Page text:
Our favorite pots for spring plantings

By: LINDSEY M. ROBERTS | April 29, 2015 | The Washington Post

Home decorating budgets are often quickly spent on the interior, with nary a penny left for decks, patios and back yards.

“People sometimes neglect the outdoors,” says Dahlia Mahmood, a Virginia- and California-based interior designer. “But the outdoors is just as important and essential.”

One often-overlooked piece worth investing in is a pot or planter. Debra Prinzing, a garden expert based in Seattle and author of the book “Slow Flowers,” says that when shopping for planters, think big.

“When the sky is your ceiling, you can go really big,” she says. “It’s not like an indoor container, like a vase.” She recommends finding planters with mouths no smaller than 30 inches in diameter, because “the larger scale is so dramatic.” (But a word to the wise: Large pots can be expensive to ship, so if that’s turning out to be an obstacle, check out a local nursery, home-improvement store or even pottery studio.)

The one decision to be more conservative with is color. “If you want pops of color, do that in your plantings and the flowers that you choose,” Mahmood says. “Keep your planters timeless.” Once the pot is obtained, Prinzing has a few more practical pointers:

  • If the pot doesn’t have enough drainage holes, drill a few more. The kind of drill bit you need will depend on the material of the pot (for instance, a masonry bit for a ceramic pot).

  • Invest in organic potting soil.

  • Make sure to check about proper care; pots made of certain materials might need to be taken inside during the winter.

  • Got all that? Now check out some of our favorite planters.

  • “Window-box planters are more popular on the West Coast,” Mahmood says. “On the East Coast, I see more hanging planters.” For window boxes, Mahmood recommends the California garden store Hooks & Lattice. For a hanging planter design that lets the plants shine, there’s the minimal Zinc Sphere Hanging Basket ($38-$148, www.shopterrain.com).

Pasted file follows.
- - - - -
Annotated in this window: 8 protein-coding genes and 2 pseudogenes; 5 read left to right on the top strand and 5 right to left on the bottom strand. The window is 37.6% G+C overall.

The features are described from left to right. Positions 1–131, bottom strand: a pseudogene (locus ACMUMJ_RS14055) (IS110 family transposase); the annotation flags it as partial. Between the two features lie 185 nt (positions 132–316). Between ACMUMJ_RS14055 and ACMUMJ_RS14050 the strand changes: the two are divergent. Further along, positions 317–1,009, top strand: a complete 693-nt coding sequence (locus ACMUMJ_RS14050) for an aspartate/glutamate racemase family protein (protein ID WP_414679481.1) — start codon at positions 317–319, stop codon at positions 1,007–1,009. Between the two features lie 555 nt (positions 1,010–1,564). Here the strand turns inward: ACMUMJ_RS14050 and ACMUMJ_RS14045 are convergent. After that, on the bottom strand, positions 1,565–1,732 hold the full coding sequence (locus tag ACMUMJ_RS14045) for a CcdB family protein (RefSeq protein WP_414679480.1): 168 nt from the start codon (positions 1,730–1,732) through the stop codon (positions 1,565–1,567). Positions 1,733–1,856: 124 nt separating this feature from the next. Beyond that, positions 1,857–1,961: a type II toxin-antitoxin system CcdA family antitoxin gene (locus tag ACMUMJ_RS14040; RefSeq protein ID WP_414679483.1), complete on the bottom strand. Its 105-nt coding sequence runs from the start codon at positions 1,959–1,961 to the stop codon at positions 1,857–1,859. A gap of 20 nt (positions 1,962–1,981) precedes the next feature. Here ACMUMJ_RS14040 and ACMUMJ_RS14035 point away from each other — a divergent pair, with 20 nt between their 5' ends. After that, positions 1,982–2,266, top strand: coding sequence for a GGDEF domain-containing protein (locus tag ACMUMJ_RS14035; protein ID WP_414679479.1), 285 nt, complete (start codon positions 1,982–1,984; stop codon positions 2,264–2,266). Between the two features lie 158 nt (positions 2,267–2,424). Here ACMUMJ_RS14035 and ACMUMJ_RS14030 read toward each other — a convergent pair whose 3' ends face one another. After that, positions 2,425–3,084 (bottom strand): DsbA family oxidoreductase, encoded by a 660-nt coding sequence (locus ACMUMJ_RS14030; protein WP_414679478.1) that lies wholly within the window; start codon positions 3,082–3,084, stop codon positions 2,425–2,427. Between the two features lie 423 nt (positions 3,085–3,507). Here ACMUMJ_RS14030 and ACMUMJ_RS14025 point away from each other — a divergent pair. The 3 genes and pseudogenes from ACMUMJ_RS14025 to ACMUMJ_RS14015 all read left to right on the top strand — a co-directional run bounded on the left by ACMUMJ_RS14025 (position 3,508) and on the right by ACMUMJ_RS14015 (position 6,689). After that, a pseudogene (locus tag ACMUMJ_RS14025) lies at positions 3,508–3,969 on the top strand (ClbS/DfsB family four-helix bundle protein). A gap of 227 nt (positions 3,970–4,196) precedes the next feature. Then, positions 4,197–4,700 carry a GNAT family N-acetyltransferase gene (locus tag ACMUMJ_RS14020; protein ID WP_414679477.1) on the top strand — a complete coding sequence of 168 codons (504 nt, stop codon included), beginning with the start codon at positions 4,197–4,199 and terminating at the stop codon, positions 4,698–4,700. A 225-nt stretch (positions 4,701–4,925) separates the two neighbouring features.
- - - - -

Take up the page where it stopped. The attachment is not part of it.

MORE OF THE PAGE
• Prinzing recommends checking with the seller about ideal weather conditions for planters before buying. The ceramic Case Study Planter with Walnut Stand, for example, should be taken indoors during winter to prevent freezing and cracking ($149-$189, www.roomandboard.com). Terra cotta also should be brought inside before the first frost.

  • A pot’s style should complement the house and garden. Mahmood says that concrete and cast stone are good for traditional styles, terra cotta for a more earthy feel. The Colorful Steel Garden Trolley Planter would fit nicely on a patio with a modern style ($200, www.plowhearth.com).

  • The Dolga Hover Dish is sold by Vancouver company Pot Inc., one of Prinzing’s favorite sources for great containers ($95, www.potinc.ca). Some of her other favorite retailers: Flora Grubb Gardens in San Francisco, Potted in Los Angeles and Sprout Home in New York. Mahmood likes to look at Jamali Garden in New York, Janus et Cie in the District and Restoration Hardware.

  • Invest in high-quality pots and you’ll have containers that will last season after season. If that means you can afford to buy only one pot at a time, Prinzing recommends choosing a neutral color. The charcoal-gray of the terra-cotta Lug Handle Urn Planter, for example, will be easy to match later on ($68, www.shopterrain.com). Plus, “plants look fabulous against that neutral,” she says. (Not into gray? It’s also available in three other colors.)

  • If you have room for only one planter, use it as an opportunity for an architectural statement, Mahmood says. “Keep it simple, elegant and timeless,” she says. “You will not go wrong.” See: the sleek lines of West Elm’s resin-composite Cityscape Planters in multiple sizes and neutral colors ($119-$299, www.westelm.com).

  • The zinc-plated galvanized steel Malmesbury Planter, in three sizes, is reminiscent of English country gardens, making it a ripe location for herbs or even a small boxwood, which Mahmood likes to use in all of her projects ($70-$100, www.williams-sonoma.com). “Whether they’re in an urn, metal planter or resin wicker, they always looks classic,” she says.

  • Look up from the ground when you’re thinking of locations for placing greenery, especially if you’re tight on space. There is now an abundance of planters for overhead surfaces and walls: vertical plant stands, hanging plants, single wall pots and wall planters, such as Plastec’s Wall Planter, a three-pot decorative grid that you can add to with expansion kits ($50,www.allmodern.com).

  • Make sure the mouth of the planter is larger than the base, if possible, Prinzing says. “If you ever move that plant, chances are the root ball will be bigger than the opening.” The Threshold 21-Inch Limestone Round Planter allows plenty of room at the top for later transplanting ($40,www.target.com).

  • To narrow down the planter search, Mahmood suggests homeowners ask themselves: Is it aesthetically pleasing? Will I still love it five years from now? Is it made of quality material? Two Quatrefoil Square Planters, made of a mix of fiberglass resin, terra cotta and natural stone, would frame a front door nicely and last a long time with proper care ($69-$169,www.homedecorators.com).

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